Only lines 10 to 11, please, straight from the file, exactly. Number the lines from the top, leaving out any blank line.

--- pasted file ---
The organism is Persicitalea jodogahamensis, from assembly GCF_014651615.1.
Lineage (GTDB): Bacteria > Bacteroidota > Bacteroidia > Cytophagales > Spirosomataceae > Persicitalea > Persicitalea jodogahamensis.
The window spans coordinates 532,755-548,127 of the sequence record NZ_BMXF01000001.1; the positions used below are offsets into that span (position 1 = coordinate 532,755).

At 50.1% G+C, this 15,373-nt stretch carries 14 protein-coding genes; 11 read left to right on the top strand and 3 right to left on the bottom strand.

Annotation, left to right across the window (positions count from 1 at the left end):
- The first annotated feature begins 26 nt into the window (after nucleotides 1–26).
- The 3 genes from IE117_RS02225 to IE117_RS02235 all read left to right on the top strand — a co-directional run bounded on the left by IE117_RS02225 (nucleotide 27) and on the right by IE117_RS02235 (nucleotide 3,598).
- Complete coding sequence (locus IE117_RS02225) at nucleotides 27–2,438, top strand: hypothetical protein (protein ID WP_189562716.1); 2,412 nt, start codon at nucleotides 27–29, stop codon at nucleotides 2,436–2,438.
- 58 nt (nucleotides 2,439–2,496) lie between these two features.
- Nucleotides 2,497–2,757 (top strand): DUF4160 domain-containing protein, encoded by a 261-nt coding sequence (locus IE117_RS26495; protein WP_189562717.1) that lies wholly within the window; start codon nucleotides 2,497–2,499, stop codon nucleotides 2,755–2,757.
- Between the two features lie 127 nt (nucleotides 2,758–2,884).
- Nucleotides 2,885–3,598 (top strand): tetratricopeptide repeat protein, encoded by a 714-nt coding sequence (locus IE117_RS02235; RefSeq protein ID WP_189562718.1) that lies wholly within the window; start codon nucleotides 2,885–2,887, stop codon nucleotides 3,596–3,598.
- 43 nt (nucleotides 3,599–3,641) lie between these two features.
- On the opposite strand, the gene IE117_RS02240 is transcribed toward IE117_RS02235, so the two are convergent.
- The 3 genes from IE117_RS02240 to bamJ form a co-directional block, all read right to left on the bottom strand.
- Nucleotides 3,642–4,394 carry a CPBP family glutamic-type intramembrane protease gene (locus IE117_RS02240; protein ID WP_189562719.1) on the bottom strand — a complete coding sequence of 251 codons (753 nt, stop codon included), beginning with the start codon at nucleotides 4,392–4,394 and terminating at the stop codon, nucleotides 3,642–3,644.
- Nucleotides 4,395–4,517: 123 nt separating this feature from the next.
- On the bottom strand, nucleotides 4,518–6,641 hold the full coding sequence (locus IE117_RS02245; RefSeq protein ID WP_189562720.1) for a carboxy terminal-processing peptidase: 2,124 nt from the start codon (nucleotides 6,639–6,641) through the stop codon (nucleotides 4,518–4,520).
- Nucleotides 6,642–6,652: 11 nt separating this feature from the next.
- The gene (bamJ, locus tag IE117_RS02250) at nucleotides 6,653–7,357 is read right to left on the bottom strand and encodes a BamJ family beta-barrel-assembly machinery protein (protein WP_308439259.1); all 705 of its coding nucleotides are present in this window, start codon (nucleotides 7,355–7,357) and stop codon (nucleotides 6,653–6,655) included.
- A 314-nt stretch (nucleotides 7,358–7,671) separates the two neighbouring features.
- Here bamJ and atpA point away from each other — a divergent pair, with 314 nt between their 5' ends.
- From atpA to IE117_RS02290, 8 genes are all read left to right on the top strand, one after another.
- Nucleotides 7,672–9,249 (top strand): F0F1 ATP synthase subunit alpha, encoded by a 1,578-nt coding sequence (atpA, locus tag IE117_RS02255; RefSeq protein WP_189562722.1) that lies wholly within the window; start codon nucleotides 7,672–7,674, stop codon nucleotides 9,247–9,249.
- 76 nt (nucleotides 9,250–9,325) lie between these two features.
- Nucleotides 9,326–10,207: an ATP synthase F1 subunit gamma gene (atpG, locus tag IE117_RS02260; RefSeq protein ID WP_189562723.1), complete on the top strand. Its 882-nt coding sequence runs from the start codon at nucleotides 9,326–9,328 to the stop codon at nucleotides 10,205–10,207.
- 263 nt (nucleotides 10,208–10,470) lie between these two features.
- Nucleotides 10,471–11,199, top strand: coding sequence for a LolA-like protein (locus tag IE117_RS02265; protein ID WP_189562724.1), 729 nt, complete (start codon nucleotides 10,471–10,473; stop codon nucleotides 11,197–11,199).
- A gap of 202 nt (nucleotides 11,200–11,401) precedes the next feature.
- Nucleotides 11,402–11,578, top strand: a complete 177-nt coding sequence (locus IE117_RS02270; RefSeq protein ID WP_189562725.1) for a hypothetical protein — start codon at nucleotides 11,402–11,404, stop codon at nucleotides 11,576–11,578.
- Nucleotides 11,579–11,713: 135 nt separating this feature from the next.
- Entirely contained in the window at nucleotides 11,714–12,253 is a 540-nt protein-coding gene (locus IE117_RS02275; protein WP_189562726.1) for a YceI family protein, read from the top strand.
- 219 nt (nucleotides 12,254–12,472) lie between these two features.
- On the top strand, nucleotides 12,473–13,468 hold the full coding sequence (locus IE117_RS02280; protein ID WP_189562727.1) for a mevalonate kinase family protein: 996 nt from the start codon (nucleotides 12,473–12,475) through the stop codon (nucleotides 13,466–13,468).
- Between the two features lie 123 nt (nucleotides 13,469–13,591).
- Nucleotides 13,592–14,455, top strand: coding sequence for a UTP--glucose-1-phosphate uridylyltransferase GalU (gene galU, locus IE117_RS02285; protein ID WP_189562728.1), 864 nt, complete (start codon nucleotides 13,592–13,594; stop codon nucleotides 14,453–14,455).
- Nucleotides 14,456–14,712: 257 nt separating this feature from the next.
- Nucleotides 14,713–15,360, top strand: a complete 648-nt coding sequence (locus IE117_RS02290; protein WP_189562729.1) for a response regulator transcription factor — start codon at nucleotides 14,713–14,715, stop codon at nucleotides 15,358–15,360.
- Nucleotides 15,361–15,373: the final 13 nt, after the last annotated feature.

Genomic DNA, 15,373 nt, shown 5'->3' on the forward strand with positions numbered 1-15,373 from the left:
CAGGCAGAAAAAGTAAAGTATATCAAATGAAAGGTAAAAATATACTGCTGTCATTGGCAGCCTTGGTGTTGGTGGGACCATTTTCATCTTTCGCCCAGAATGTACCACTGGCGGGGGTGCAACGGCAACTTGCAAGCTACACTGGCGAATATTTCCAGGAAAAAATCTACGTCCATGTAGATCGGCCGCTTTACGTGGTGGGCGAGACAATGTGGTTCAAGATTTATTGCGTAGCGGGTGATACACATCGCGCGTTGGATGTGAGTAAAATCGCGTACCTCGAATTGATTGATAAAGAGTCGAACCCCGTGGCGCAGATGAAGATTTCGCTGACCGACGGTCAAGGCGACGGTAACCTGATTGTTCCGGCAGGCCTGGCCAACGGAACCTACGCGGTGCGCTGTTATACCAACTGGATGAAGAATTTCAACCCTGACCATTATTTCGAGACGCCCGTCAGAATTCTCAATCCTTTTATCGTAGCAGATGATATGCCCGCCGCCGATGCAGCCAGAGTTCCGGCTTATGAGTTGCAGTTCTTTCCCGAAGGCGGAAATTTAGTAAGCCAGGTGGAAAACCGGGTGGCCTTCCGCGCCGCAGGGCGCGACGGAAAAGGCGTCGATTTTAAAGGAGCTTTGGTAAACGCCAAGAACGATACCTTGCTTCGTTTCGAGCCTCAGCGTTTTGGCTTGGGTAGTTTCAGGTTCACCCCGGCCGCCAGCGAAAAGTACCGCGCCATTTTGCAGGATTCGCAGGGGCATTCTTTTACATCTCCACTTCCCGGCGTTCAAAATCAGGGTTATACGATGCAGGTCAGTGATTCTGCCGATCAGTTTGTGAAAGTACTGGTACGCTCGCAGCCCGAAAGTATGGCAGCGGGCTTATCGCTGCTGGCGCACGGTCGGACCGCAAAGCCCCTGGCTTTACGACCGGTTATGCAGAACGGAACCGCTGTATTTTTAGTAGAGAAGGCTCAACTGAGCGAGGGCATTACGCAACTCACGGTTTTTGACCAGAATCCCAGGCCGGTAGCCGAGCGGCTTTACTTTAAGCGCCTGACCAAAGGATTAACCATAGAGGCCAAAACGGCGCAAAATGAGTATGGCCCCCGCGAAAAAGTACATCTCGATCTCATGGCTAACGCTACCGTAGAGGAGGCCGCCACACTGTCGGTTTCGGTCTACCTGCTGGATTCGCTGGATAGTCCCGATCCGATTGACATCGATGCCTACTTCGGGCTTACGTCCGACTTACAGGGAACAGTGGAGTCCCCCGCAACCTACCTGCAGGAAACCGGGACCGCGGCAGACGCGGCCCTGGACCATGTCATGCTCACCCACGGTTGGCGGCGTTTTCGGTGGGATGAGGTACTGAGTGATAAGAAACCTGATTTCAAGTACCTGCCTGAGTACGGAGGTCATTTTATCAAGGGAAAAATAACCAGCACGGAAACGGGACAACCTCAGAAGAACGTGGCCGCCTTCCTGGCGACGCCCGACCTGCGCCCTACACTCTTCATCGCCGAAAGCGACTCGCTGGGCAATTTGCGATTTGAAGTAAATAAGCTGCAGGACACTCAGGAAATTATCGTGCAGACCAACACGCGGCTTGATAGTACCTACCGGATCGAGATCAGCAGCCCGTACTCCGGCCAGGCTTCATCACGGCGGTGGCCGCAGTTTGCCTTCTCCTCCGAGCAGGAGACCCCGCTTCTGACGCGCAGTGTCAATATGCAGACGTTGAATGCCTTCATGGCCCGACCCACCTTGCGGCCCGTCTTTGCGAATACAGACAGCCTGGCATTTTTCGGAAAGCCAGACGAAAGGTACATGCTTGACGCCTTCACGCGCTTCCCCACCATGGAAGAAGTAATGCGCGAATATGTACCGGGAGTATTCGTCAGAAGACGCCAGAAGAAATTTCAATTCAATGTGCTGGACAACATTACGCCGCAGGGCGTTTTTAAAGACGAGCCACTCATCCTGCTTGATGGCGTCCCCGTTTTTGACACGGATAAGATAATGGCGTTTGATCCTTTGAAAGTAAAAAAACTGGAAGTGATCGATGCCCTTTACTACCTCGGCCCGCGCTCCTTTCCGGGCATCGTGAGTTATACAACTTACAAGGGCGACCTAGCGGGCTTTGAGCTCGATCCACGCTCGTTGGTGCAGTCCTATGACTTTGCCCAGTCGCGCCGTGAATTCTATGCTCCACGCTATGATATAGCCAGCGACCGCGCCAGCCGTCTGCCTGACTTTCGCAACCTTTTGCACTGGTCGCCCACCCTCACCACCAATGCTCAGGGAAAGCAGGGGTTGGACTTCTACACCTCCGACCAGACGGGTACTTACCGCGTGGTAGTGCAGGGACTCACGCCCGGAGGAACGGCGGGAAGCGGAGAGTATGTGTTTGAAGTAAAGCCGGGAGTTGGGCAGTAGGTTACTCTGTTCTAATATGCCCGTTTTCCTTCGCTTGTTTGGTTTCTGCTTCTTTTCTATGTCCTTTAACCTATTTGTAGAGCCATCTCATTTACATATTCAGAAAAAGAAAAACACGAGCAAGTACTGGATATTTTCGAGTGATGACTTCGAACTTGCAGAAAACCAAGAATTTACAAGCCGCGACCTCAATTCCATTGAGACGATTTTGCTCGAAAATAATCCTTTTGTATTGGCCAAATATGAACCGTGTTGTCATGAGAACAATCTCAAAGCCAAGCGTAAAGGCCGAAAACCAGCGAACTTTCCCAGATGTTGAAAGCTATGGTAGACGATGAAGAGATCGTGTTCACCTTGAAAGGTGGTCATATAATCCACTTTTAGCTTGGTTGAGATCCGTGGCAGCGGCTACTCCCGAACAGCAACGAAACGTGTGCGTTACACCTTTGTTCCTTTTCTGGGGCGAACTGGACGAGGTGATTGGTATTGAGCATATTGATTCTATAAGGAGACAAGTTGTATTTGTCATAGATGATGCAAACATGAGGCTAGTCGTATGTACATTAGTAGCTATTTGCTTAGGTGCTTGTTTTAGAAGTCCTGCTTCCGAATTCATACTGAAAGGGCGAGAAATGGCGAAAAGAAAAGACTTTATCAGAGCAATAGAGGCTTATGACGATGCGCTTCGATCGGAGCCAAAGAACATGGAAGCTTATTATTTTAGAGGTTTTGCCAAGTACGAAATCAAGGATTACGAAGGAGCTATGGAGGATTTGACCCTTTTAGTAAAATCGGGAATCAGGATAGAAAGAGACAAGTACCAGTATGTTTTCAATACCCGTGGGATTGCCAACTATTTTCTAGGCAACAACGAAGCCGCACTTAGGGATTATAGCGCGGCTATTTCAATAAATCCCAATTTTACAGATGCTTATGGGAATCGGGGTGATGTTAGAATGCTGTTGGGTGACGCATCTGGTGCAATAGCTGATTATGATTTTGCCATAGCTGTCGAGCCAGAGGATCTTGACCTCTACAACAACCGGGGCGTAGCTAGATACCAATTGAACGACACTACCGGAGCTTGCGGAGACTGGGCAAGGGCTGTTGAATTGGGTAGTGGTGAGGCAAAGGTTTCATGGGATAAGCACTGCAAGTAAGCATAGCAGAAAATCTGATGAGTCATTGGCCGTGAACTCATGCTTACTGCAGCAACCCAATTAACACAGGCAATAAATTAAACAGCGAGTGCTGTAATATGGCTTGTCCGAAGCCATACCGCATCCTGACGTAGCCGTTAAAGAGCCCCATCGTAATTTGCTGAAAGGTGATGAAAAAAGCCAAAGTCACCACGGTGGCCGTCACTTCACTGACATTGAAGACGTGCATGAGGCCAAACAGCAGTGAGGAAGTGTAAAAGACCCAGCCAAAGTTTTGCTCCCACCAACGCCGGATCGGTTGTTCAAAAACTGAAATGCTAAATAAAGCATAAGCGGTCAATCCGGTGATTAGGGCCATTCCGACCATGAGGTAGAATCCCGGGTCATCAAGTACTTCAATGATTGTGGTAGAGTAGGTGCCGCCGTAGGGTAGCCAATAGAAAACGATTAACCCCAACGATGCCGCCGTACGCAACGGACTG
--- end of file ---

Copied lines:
- Nucleotides 2,497–2,757 (top strand): DUF4160 domain-containing protein, encoded by a 261-nt coding sequence (locus IE117_RS26495; protein WP_189562717.1) that lies wholly within the window; start codon nucleotides 2,497–2,499, stop codon nucleotides 2,755–2,757.
- Between the two features lie 127 nt (nucleotides 2,758–2,884).